However, Dr Waqar-Uddin said ChatGPT’s tone on some answers could be improved, highlighting the difference in response to Question 3, on mental health and anti-depressants.
‘There’s nothing there I would say is dubious or dangerous. It’s all broadly acceptable.’
However, Dr Waqar-Uddin said ChatGPT’s tone on some answers could be improved, highlighting the apparent lack of concern and care for the hypothetical patient’s welfare in response to a question mental health and antidepressants.
But he added the response to Question 5, on smoking, where ChatGPT, like himself, used positive language on the decision to stop smoking showed that it had this capacity.
Dr Waqar-Uddin also praised the AI for telling people to go talk to a healthcare professional about a medical issue as well as reinforcing good public health messaging.
‘It’s good that it signposts,’ he said.
‘In terms of the STI one it questions the person and says “it may not be an STI” and said it’s important to be tested by a healthcare professional.’
‘It also has a sensible message about “it’s important to practice safe sex” which is good.’
On the issue of AI’s replacing medical professionals more broadly Dr Waqar-Uddin said this would run counter to the experience many patients want.
‘People want to get round the computers and actually speak to someone,’ he said.
‘When people are struggling, the last thing they want is another layer of bureaucracy to go through.’
He added ChatGPT could also contribute to feeding the habits of the ‘worried-well’, healthy people who are overly concerned about their health and prospect of being ill, who then take their concerns to overwhelmed GPs.
MailOnline also asked ChatGPT about using it for medical advice.
It responded: ‘As an AI language model, I can provide general information and answer questions on a wide range of topics, including healthcare and medical- questions.
‘However, it is important to note that I am not a substitute for medical professionals or qualified healthcare providers.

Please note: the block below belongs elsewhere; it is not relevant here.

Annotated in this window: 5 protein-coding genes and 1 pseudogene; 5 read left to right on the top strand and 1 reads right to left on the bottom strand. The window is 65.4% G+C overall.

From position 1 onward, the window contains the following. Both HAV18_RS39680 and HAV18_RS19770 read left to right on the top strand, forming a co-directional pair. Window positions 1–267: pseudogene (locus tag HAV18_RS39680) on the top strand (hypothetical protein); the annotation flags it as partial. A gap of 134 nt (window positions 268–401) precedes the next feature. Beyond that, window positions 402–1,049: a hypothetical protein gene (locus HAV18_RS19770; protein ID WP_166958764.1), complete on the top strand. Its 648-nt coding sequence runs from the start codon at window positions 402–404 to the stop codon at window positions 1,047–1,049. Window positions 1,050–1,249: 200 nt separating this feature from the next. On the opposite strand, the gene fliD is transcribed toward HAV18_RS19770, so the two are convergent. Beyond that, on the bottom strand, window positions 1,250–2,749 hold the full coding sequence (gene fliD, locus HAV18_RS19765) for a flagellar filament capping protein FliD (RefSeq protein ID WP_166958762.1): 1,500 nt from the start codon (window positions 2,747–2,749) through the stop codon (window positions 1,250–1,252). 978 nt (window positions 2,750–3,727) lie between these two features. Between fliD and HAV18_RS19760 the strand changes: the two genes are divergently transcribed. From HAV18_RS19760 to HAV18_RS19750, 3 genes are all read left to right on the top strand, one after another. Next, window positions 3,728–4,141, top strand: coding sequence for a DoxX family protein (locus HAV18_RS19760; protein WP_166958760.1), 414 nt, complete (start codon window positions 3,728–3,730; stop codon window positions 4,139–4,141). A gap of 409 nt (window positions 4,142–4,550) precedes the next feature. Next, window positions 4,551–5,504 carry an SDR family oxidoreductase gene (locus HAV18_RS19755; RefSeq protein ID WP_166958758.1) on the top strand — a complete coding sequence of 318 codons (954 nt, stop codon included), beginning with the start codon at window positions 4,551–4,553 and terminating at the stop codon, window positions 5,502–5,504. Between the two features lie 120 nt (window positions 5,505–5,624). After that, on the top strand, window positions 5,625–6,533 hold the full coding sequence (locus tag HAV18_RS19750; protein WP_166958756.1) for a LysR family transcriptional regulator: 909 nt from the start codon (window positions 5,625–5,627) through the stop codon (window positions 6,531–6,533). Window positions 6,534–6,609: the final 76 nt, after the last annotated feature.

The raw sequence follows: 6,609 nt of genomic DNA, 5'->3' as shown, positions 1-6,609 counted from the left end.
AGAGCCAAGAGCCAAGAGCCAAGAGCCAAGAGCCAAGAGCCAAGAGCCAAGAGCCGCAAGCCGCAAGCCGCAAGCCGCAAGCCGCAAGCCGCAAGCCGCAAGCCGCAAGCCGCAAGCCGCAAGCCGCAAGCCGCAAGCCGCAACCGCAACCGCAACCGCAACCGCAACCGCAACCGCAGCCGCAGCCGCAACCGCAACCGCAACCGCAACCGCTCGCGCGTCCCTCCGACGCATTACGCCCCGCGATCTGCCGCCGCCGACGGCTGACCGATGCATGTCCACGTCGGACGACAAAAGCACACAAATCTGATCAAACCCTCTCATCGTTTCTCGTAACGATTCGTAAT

‘Medical advice should always be provided by licensed healthcare professionals who have the necessary training and experience to assess and diagnose medical conditions, provide personalized treatment plans, and monitor the progress of the patient’s condition.
‘Therefore, if you have any concerns about your health, I would recommend that you seek advice from a licensed healthcare provider or consult with a medical professional in person.’
Questions about if AI could replace human doctors comes at a time as Brits are struggling to see their GP face-to-face.
NHS figures recently revealed showed the number of patients per fully qualified GP has rocketed to its highest-ever level.
There are now an average of 2,273 people scrambling for appointments with each family doctor – an increase of 15 per cent in five years.
A growing population and shrinking workforce mean the staffing crisis has worsened in all but one of the 106 health districts in England.
Patient groups and MPs have warned that it now ‘feels almost impossible to see a GP’, with the service like a ‘stretched elastic band ready to snap’.
It means people are being forced to self-medicate, turn to overcrowded A&Es or simply left hoping symptoms go away, they add.
The data also expose a postcode lottery of care, with almost 3,000 patients sharing a fully qualified GP in the worst-served areas but fewer than 1,800 in others.